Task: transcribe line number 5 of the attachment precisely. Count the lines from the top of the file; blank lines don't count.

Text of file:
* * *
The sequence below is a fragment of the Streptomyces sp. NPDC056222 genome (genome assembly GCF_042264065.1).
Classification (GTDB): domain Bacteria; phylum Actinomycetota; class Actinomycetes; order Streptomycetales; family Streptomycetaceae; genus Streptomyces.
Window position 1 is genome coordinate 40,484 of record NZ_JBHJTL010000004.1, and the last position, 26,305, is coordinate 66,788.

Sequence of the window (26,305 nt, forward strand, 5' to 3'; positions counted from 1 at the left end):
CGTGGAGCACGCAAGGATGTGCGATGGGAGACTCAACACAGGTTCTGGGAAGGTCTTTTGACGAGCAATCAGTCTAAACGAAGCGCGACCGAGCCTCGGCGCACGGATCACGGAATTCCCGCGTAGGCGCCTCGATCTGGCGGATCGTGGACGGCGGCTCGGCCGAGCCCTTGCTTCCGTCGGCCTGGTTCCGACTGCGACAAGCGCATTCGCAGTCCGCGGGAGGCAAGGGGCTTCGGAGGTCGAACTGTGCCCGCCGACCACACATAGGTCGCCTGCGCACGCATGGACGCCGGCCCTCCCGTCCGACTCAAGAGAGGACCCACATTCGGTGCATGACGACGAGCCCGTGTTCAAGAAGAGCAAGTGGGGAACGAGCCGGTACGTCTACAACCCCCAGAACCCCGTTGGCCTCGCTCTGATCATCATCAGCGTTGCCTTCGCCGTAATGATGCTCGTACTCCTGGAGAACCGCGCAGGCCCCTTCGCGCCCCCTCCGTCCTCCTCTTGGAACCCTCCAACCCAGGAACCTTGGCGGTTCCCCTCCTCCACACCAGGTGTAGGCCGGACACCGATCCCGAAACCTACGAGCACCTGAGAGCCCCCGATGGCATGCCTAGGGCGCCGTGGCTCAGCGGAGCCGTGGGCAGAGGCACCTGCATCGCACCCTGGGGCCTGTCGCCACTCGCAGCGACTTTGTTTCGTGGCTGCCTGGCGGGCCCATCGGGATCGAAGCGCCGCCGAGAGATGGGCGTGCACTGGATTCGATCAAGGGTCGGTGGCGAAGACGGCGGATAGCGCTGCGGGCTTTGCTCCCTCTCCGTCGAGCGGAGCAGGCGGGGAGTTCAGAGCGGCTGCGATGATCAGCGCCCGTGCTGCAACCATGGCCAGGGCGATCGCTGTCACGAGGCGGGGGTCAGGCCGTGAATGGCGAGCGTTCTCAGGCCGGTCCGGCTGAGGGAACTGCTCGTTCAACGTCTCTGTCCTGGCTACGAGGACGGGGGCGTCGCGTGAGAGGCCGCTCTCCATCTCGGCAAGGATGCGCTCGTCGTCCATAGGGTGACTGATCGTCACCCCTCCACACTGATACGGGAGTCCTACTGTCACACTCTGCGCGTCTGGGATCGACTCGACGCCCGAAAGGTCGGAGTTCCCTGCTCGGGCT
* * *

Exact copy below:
CGTGGAGCACGCAAGGATGTGCGATGGGAGACTCAACACAGGTTCTGGGAAGGTCTTTTGACGAGCAATCAGTCTAAACGAAGCGCGACCGAGCCTCGGCGCACGGATCACGGAATTCCCGCGTAGGCGCCTCGATCTGGCGGATCGTGGACGGCGGCTCGGCCGAGCCCTTGCTTCCGTCGGCCTGGTTCCGACTGCGACAAGCGCATTCGCAGTCCGCGGGAGGCAAGGGGCTTCGGAGGTCGAACTGTGCCCGCCGACCACACATAGGTCGCCTGCGCACGCATGGACGCCGGCCCTCCCGTCCGACTCAAGAGAGGACCCACATTCGGTGCATGACGACGAGCCCGTGTTCAAGAAGAGCAAGTGGGGAACGAGCCGGTACGTCTACAACCCCCAGAACCCCGTTGGCCTCGCTCTGATCATCATCAGCGTTGCCTTCGCCGTAATGATGCTCGTACTCCTGGAGAACCGCGCAGGCCCCTTCGCGCCCCCTCCGTCCTCCTCTTGGAACCCTCCAACCCAGGAACCTTGGCGGTTCCCCTCCTCCACACCAGGTGTAGGCCGGACACCGATCCCGAAACCTACGAGCACCTGAGAGCCCCCGATGGCATGCCTAGGGCGCCGTGGCTCAGCGGAGCCGTGGGCAGAGGCACCTGCATCGCACCCTGGGGCCTGTCGCCACTCGCAGCGACTTTGTTTCGTGGCTGCCTGGCGGGCCCATCGGGATCGAAGCGCCGCCGAGAGATGGGCGTGCACTGGATTCGATCAAGGGTCGGTGGCGAAGACGGCGGATAGCGCTGCGGGCTTTGCTCCCTCTCCGTCGAGCGGAGCAGGCGGGGAGTTCAGAGCGGCTGCGATGATCAGCGCCCGTGCTGCAACCATGGCCAGGGCGATCGCTGTCACGAGGCGGGGGTCAGGCCGTGAATGGCGAGCGTTCTCAGGCCGGTCCGGCTGAGGGAACTGCTCGTTCAACGTCTCTGTCCTGGCTACGAGGACGGGGGCGTCGCGTGAGAGGCCGCTCTCCATCTCGGCAAGGATGCGCTCGTCGTCCATAGGGTGACTGATCGTCACCCCTCCACACTGATACGGGAGTCCTACTGTCACACTCTGCGCGTCTGGGATCGACTCGACGCCCGAAAGGTCGGAGTTCCCTGCTCGGGCT